November 05 2008 / by Garry Golden
Category: Energy Year: 2010 Rating: 4 Hot
Could coal emerge as the biggest energy story of 2009? We think so!
Coal is likely to become President elect Barack Obama’s first great energy policy challenge- as evidenced by the coal industry’s ‘Congratulations’ ad on CNN.com
Big Story for 2009: Problems with ‘Big Grid’
As prices at the pump drop in response to the global economic slowdown, we can (sadly) anticipate less media and public attention to the long term challenges of oil. Fortunately we have a problem of equal magnitude- an aging, some say failing, electric utility grid run by large enterprises who are already rethinking their changing role in the next century.
There is a short list of big issues for ‘Big Grid’ – building a 21st Century ‘Smart Grid’ around software and storage, integrating utility scale renewables (solar, wind, biomass waste), addressing regulatory challenges of carbon emissions, and working with private sector entrepreneurs who are advancing technologies that could disrupt long-held pricing structures and operating principles of our antiquated grid.
Today, we cannot talk about the future of utility grid energy or global energy and climate issues without confronting the challenges of coal. ‘Clean Coal’ refers to various methods of capturing energy from coal while reducing the amount of pollutants. Critics argue that coal can never been ‘clean’, while supporters of ‘cleaner’ coal argue that we must develop cost effective strategies that can reduce the impact of coal being burned in the US, China and around the world.
3 ways to talk about clean coal
#1) Focus on the complexity of the situation
The story of coal as an energy resource is layered with nuanced issues that have an impact on communities, industries and environment. There are no easy, short term solutions that satisfy everyone. Simplifying the challenges or just saying ‘no’ to coal does nothing to change its role in the global economy as the world’s fastest growing energy source. An Obama administration could benefit greatly from a balanced and comprehensive awareness campaign about the implications of our policies and the brutal facts associated with coal-based power generation in the next 30 years. Coal is not going away anytime soon. If ‘clean’ coal is not possible, ‘cleaner’ coal might be a welcomed near term strategy until solar and wind resources can match coal’s output.
#2) Focus on science, not emotion
The conversation over coal is likely to be very emotional as both sides firm up their positions at opposite ends of the spectrum. It is not hard to imagine the familiar road of polarization around saving ‘jobs’ and ‘cost’ versus ‘environment’. Yet there is hope in new entrepreneurial solutions based on emerging science of carbon-hydrogen energy systems and algae based bioenergy. The challenge for an Obama Administration will be leading a science-oriented conversation among a general population that is, by most accounts, poorly suited in the area of energy science literacy. We might start by making sure everyone in America and the world understands what coal is and how we extract energy from its chemical bonds.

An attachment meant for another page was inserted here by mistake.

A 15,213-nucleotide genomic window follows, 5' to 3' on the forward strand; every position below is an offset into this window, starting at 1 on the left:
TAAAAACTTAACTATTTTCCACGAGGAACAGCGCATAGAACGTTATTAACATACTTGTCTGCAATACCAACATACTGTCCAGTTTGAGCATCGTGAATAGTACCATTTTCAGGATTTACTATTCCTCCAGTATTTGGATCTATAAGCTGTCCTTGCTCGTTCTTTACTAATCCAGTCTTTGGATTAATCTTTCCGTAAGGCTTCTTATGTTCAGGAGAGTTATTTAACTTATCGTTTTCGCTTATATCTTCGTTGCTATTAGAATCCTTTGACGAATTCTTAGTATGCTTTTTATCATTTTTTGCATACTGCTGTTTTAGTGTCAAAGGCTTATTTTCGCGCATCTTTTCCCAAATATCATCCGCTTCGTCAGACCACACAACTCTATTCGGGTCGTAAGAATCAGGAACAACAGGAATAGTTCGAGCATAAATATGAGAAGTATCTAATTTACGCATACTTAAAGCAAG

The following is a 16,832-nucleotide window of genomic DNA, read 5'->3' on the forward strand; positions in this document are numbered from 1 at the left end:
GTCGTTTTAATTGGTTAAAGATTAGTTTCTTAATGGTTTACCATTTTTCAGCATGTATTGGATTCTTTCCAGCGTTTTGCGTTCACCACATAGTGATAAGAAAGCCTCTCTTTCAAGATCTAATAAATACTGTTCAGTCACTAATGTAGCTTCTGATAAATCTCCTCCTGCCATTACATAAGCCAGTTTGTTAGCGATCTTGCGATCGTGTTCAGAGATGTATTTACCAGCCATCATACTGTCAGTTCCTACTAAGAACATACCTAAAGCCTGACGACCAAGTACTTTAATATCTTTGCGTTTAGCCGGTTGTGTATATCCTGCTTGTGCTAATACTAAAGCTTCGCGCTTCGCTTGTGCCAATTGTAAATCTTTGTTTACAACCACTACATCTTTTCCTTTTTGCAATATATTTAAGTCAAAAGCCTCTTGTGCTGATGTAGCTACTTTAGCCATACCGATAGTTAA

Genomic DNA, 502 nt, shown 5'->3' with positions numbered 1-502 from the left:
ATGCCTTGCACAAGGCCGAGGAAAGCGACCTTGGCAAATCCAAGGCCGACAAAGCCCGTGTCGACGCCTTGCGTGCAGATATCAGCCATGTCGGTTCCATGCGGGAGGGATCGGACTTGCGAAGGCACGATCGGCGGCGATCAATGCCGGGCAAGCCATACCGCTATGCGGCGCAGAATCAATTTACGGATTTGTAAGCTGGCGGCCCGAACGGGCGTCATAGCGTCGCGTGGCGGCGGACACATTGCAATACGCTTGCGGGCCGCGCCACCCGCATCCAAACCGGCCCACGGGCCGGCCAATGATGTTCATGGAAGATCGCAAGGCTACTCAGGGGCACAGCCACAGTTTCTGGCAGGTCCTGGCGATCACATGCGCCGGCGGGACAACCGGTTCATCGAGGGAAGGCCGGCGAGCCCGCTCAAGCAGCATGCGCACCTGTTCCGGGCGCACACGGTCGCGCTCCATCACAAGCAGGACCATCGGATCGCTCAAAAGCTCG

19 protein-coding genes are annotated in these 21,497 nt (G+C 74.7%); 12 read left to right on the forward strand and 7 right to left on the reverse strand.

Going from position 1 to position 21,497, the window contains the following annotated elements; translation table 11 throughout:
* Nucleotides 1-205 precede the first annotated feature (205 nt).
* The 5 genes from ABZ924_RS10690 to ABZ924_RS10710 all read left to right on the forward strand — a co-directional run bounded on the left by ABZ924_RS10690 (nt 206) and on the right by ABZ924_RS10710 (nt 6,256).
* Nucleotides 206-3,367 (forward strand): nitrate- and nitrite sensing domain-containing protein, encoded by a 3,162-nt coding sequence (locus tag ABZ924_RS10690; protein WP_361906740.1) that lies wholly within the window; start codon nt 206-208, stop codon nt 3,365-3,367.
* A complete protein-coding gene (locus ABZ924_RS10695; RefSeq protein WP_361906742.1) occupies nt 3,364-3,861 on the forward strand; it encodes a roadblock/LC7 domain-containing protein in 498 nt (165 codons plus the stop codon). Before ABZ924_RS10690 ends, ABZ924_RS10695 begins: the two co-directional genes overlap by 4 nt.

3) ‘Growing Energy’: Energy Entrepreneurs of algae biofuel startups
Can we ‘grow energy’ using carbon emissions from coal plants?
Coal is ancient biomass. There are a number of toxic byproducts involved in extracting energy from coal, but in principle, we break the bonds of carbon and hydrogen to generate heat to turn turbines for electricity. Then result of combustion is carbon atoms bonded with oxygen to form carbon dioxide.
There is another choice for binding carbon using hydrogen. If carbon bonds with hydrogen you can create fuels similar to – coal, diesel and gasoline. The higher the hydrogen content, the better the fuel. This schematic of closing the carbon loop with hydrogen is what drives investments in algae biofuel startups. Their approach is to tap the power of biological systems (not chemical engineering) to absorb carbon emissions and create usuable fuels as the byproduct. (Oil is after all, ancient algae that lived in shallow oceans.)
We have written several posts on the future role of ‘carbon eating’ algae, and the potential of US startups in changing the carbon emissions landscape in the US and China. Yet most people have no real way to talk about the potential of algae based biofuels and it remains a fringe energy concept. Obama could bring a refreshing point of view by looking at the problem of carbon from the perspective of biology, and focusing attention on entrepreneurial efforts to turn carbon into a resource, not a liability. [Comprehensive list of algae biofuel companies]
Related posts from The Energy Roadmap.com
Could algae startups transform China’s coal industry in 20 years?
‘Growing Energy’ – TED Talk by Juan Enriquez
Steve Jurvetson: Biology and Energy are Converging & Accelerating